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Nematode Egg Parasitic Fungus, Engyodontium Aranearum #agripost

By on 18th March 2017 0 149 Views


Engyodontium aranearum is a nematode egg parasitic fungus. Nematode destroying fungi are common and abundant in various soils and they play a major role in maintaining the balance of microbial life. E. aranearum have been associated with soils which suppress the multiplication of swollen nematodes. The eggs of Heterodera, Rotylenchulus, Tylenchulus, Globodera and Meloidogyne are vulnerable to attack by this fungus either within the roots or on the root surface or in the soil. Once in contact with cysts and egg masses, this fungus grow rapidly and eventually parasitize all eggs in early embryonic developmental stages. They play a major role in the regulation of population of nematodes.

The fungus E. aranearum parasitizing potato cyst nematodes is reported for the first time from The Nilgiris which is a new record from India and in Tamil Nadu.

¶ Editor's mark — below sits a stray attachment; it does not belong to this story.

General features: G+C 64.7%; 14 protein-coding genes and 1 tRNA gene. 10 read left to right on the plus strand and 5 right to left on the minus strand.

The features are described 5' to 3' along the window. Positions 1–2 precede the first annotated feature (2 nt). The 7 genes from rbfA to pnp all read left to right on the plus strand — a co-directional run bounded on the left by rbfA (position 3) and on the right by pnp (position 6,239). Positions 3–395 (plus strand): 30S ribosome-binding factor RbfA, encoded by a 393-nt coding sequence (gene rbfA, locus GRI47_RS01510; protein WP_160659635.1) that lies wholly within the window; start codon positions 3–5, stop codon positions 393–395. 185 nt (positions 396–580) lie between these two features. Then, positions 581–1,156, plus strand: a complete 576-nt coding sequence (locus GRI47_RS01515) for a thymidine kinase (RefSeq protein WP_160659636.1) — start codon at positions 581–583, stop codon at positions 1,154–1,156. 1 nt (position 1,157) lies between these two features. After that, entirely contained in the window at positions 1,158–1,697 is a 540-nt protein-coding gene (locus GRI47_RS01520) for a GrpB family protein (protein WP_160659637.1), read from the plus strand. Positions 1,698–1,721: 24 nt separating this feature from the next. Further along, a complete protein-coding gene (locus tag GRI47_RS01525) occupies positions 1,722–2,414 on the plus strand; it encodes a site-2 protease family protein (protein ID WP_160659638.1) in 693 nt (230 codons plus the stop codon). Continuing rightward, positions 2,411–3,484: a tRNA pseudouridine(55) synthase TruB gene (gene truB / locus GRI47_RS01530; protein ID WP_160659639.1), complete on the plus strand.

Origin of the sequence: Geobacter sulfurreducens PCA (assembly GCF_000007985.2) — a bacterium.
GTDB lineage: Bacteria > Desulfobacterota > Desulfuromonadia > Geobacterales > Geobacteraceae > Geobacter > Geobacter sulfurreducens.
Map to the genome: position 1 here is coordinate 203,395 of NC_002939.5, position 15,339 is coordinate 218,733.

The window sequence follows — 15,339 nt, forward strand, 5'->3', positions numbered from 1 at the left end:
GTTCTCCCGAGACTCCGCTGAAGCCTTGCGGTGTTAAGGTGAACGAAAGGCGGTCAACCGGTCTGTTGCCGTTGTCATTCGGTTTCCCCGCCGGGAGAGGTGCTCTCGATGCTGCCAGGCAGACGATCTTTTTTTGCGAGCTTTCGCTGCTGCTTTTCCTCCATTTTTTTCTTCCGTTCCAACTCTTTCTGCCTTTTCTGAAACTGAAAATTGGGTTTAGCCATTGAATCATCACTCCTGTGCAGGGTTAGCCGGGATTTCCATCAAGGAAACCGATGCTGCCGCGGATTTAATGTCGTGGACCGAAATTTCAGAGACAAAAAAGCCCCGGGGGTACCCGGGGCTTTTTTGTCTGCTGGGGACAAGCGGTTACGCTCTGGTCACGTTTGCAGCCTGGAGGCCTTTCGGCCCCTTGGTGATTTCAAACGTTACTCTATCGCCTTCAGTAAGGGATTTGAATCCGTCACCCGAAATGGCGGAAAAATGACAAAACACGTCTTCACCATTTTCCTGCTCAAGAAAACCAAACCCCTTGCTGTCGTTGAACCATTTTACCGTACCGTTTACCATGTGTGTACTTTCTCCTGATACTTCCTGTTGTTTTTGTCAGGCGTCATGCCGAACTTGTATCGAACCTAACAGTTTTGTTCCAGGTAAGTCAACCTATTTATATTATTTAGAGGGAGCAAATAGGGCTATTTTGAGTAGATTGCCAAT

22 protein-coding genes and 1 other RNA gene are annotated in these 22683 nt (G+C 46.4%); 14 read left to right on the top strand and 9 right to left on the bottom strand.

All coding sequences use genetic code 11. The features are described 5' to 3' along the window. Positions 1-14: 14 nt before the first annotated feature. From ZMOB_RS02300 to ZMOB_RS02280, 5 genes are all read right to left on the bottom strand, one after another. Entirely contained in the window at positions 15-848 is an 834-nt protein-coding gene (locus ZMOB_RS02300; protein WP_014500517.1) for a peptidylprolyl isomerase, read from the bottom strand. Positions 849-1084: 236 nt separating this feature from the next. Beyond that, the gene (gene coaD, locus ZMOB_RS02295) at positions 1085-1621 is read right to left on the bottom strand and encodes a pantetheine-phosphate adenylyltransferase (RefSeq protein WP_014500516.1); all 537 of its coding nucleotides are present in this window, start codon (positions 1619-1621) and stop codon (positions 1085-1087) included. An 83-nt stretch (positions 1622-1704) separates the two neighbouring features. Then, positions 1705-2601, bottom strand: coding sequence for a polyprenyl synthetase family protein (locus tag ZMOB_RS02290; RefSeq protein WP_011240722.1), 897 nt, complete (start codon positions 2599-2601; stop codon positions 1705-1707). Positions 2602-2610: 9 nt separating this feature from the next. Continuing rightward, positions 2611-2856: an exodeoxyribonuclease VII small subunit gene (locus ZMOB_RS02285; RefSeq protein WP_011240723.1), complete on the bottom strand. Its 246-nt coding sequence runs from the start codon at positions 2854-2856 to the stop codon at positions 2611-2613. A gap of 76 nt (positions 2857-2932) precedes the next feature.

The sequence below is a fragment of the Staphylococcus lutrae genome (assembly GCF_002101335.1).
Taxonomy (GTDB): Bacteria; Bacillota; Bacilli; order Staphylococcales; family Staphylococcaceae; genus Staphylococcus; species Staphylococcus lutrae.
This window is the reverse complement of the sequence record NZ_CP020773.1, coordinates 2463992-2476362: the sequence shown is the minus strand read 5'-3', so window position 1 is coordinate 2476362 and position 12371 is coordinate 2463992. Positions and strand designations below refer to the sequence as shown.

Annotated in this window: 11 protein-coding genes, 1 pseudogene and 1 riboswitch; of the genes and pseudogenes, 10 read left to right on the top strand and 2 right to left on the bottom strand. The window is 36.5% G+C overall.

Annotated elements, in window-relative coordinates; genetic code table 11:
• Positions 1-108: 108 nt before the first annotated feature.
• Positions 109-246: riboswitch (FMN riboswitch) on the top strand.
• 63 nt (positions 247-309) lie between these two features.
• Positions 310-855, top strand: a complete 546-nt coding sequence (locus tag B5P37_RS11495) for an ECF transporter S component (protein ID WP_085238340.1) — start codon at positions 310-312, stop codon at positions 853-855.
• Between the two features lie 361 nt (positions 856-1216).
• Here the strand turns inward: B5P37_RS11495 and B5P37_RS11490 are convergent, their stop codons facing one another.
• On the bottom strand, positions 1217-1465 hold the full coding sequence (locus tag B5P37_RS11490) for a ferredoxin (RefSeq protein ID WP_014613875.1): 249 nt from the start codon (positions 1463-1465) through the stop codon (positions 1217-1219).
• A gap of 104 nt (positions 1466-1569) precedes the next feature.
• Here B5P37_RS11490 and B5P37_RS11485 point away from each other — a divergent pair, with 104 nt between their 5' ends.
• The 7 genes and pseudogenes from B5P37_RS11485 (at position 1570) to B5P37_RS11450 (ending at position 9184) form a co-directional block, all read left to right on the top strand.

The infection process begins with growth of the fungal hyphae in the gelatinous matrix; eventually the eggs of Meloidogyne incognita, G. rostochiensis and G. pallida are engulfed by the mycelial network. The proliferated hyphal branches penetrate the eggs.  In cysts of Globodera species, the fungus penetrates the vulva or the broken and exposed neck region.

E. aranearum was formulated as talc, alginate pellet and liquid formulation. The talc, alginate pellet and liquid formulations were found to have a shelf life of three months at room temperature (28±2oC). The optimum dose for E. aranearum was 8 kg of alginate pellet/ha, 4 lit of liquid/ha and 10 kg of talc/ha under field conditions against cyst nematodes of potato. For vegetables crops and other root knot, citrus, reniform and cyst nematode susceptible crops, the fungal formulation should be applied at the rate of 2.5 kg/ha.

The egg parasitic fungus, E. aranearum was found compatible with other biocontrol agents namely Pseudomonas fluorescens, Bacillus subtilis, Purpureocillium lilacinum (Paecilomyces lilacinus) and Trichoderma viride. So we can apply E. aranearum with other biocontrol agents in the field.

It is always advisable to grow continuously the nematode susceptible crops in order to increase the population of nematodes. As they are obligate parasite.  This will allow the nematode antagonistic organisms in soils. Nematode antagonistic crops such as Marigold, Cowpea, Crotalaria spp. were grown under the situation of inter crop, pure crop and crop rotation with less susceptible crops, it will reduce the nematode population.